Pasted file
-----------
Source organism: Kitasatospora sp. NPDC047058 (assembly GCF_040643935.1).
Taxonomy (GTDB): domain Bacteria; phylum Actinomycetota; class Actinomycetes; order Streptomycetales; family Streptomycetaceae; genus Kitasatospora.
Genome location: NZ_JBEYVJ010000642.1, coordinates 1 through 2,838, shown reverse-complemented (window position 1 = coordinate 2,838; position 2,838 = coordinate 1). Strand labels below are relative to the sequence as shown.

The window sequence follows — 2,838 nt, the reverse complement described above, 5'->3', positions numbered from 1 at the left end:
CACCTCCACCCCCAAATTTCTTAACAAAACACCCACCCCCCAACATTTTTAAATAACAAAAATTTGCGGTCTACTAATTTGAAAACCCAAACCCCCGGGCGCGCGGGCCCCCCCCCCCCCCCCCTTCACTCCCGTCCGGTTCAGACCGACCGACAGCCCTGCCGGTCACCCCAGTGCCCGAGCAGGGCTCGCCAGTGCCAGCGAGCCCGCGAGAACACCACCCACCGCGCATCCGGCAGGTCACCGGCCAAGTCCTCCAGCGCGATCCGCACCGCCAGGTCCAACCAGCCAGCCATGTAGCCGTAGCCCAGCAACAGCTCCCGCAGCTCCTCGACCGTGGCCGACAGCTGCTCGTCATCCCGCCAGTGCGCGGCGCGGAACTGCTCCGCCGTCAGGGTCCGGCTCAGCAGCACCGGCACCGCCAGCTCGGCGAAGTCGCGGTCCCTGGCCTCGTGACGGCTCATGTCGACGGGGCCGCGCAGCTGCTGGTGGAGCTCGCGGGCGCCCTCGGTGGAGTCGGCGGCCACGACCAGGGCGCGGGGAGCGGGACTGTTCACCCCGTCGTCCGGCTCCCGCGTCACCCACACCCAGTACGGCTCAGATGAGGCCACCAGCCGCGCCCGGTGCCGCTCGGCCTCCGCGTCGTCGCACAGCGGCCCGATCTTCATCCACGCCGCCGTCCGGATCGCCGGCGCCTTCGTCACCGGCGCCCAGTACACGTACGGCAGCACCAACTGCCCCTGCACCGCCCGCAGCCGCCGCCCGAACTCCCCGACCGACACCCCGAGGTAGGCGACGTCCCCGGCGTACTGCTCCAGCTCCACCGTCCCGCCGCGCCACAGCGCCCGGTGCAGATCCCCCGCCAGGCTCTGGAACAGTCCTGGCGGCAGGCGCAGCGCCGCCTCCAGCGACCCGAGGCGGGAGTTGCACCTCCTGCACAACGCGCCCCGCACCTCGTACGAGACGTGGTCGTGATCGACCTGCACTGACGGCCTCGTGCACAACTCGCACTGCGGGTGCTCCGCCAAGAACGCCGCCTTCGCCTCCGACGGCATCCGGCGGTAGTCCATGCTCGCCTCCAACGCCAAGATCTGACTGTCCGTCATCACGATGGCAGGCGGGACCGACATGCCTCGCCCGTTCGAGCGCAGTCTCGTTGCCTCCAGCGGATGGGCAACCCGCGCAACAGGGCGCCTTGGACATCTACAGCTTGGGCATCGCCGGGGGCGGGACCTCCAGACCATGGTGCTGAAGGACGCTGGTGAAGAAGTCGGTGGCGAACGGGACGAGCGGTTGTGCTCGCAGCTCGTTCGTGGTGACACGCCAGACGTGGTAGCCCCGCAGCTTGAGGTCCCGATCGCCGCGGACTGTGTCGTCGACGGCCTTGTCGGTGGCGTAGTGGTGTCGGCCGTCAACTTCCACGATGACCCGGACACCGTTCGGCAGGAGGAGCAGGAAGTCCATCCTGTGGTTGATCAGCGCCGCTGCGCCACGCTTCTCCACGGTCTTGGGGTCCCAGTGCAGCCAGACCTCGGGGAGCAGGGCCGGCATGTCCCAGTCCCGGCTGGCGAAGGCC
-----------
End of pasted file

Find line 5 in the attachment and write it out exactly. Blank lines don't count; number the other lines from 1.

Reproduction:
CACCTCCACCCCCAAATTTCTTAACAAAACACCCACCCCCCAACATTTTTAAATAACAAAAATTTGCGGTCTACTAATTTGAAAACCCAAACCCCCGGGCGCGCGGGCCCCCCCCCCCCCCCCCTTCACTCCCGTCCGGTTCAGACCGACCGACAGCCCTGCCGGTCACCCCAGTGCCCGAGCAGGGCTCGCCAGTGCCAGCGAGCCCGCGAGAACACCACCCACCGCGCATCCGGCAGGTCACCGGCCAAGTCCTCCAGCGCGATCCGCACCGCCAGGTCCAACCAGCCAGCCATGTAGCCGTAGCCCAGCAACAGCTCCCGCAGCTCCTCGACCGTGGCCGACAGCTGCTCGTCATCCCGCCAGTGCGCGGCGCGGAACTGCTCCGCCGTCAGGGTCCGGCTCAGCAGCACCGGCACCGCCAGCTCGGCGAAGTCGCGGTCCCTGGCCTCGTGACGGCTCATGTCGACGGGGCCGCGCAGCTGCTGGTGGAGCTCGCGGGCGCCCTCGGTGGAGTCGGCGGCCACGACCAGGGCGCGGGGAGCGGGACTGTTCACCCCGTCGTCCGGCTCCCGCGTCACCCACACCCAGTACGGCTCAGATGAGGCCACCAGCCGCGCCCGGTGCCGCTCGGCCTCCGCGTCGTCGCACAGCGGCCCGATCTTCATCCACGCCGCCGTCCGGATCGCCGGCGCCTTCGTCACCGGCGCCCAGTACACGTACGGCAGCACCAACTGCCCCTGCACCGCCCGCAGCCGCCGCCCGAACTCCCCGACCGACACCCCGAGGTAGGCGACGTCCCCGGCGTACTGCTCCAGCTCCACCGTCCCGCCGCGCCACAGCGCCCGGTGCAGATCCCCCGCCAGGCTCTGGAACAGTCCTGGCGGCAGGCGCAGCGCCGCCTCCAGCGACCCGAGGCGGGAGTTGCACCTCCTGCACAACGCGCCCCGCACCTCGTACGAGACGTGGTCGTGATCGACCTGCACTGACGGCCTCGTGCACAACTCGCACTGCGGGTGCTCCGCCAAGAACGCCGCCTTCGCCTCCGACGGCATCCGGCGGTAGTCCATGCTCGCCTCCAACGCCAAGATCTGACTGTCCGTCATCACGATGGCAGGCGGGACCGACATGCCTCGCCCGTTCGAGCGCAGTCTCGTTGCCTCCAGCGGATGGGCAACCCGCGCAACAGGGCGCCTTGGACATCTACAGCTTGGGCATCGCCGGGGGCGGGACCTCCAGACCATGGTGCTGAAGGACGCTGGTGAAGAAGTCGGTGGCGAACGGGACGAGCGGTTGTGCTCGCAGCTCGTTCGTGGTGACACGCCAGACGTGGTAGCCCCGCAGCTTGAGGTCCCGATCGCCGCGGACTGTGTCGTCGACGGCCTTGTCGGTGGCGTAGTGGTGTCGGCCGTCAACTTCCACGATGACCCGGACACCGTTCGGCAGGAGGAGCAGGAAGTCCATCCTGTGGTTGATCAGCGCCGCTGCGCCACGCTTCTCCACGGTCTTGGGGTCCCAGTGCAGCCAGACCTCGGGGAGCAGGGCCGGCATGTCCCAGTCCCGGCTGGCGAAGGCC